Even though this type of lightsaber seems impractical for the typically unshielded Jedis in the Star Wars movies, they could be just what the mechanic ordered for augmented, armored, or robotic combatants, which can carry around the heavy power sources and fuel tanks needed, and whose operators would be shielded from the worst of the heat and magnetic field effects. Such may be the case with the various mecha in the Gundam animated series which were seen wielding lightsaber-like energy blades in close combat.
A potential outgrowth of particle beam technology may be the tightly-constricted particle beam "fountain" or loop, that could have many of the characteristics seen in lightsabers in the movies.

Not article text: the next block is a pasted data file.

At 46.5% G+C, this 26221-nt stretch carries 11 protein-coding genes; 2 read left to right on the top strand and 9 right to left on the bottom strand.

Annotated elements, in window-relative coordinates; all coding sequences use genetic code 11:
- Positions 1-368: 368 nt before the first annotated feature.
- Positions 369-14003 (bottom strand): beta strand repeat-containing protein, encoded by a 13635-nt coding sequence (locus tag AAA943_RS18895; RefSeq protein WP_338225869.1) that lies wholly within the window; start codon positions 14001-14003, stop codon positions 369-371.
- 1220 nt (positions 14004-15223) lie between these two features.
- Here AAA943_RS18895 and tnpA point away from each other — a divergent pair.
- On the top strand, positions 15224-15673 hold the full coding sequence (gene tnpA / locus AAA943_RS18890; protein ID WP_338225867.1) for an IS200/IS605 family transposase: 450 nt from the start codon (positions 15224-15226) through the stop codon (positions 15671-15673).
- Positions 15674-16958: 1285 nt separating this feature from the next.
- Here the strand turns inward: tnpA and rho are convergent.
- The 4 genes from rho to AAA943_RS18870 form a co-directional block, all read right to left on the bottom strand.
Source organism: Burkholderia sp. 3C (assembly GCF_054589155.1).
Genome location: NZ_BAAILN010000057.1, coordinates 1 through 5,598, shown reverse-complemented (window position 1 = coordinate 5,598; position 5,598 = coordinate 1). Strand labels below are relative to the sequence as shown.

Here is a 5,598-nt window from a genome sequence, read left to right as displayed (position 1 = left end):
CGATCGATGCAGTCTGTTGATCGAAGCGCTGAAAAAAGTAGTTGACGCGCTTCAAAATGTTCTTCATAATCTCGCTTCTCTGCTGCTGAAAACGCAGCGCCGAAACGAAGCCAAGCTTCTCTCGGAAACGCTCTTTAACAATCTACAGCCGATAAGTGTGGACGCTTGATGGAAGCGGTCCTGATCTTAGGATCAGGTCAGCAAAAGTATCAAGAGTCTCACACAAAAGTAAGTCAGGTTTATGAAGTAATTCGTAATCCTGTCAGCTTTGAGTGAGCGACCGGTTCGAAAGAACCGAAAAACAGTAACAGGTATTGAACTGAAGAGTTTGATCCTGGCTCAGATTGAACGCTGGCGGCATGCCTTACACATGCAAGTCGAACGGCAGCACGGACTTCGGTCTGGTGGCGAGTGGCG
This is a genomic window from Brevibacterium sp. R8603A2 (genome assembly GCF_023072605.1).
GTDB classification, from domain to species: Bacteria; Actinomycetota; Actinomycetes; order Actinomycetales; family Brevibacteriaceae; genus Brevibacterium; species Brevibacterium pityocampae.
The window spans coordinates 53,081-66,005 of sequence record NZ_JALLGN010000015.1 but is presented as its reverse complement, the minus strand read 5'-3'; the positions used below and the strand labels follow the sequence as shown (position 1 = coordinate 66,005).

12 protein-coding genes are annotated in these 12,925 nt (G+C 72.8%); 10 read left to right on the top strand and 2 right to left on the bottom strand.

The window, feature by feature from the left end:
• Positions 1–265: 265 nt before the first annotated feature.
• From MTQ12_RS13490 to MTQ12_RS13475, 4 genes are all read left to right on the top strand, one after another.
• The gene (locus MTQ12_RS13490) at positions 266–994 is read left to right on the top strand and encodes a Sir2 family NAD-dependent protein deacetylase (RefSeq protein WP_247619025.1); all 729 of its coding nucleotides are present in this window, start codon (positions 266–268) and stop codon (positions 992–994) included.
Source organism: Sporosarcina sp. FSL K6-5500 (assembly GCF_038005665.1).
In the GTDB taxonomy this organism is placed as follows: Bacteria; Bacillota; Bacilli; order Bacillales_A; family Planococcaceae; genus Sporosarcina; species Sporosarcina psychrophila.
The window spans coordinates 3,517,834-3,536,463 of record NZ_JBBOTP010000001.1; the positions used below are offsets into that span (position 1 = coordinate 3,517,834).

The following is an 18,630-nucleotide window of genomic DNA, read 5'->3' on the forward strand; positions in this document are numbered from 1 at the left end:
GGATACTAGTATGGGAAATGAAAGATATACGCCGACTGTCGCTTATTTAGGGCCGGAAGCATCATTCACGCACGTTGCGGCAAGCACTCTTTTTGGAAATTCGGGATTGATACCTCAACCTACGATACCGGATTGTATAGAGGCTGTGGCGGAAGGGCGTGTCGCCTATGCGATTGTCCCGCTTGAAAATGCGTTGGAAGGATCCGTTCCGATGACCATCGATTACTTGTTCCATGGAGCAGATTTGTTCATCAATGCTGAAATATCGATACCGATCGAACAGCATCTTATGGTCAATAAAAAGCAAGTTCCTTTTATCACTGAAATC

Like a normal particle beam weapon, the lightsaber handle is a miniature electromagnetic accelerator that whizzes charged particles (typically electron, protons, positrons, or ionized atoms) to tremendous velocities. However, unlike conventional versions of such weapons, the electromagnetic fields extend a meter or more beyond the "barrel", shaping the beam to loop back on barrel even after it leaves the gun. The particle stream forms a tight ‘loop’, constantly feeding back onto itself, and only appears to an outside observer to be a static glowing blade.
Like with conventional particle beams, it would deliver most of its damage in the form of catastrophic superheating, able to "melt" through most physical objects almost instantly. Its glow would come from the ionization effect that most charged particle beams form in an atmosphere. In a vacuum, however, this may mean the blade of a particle fountain lightsaber would be invisible.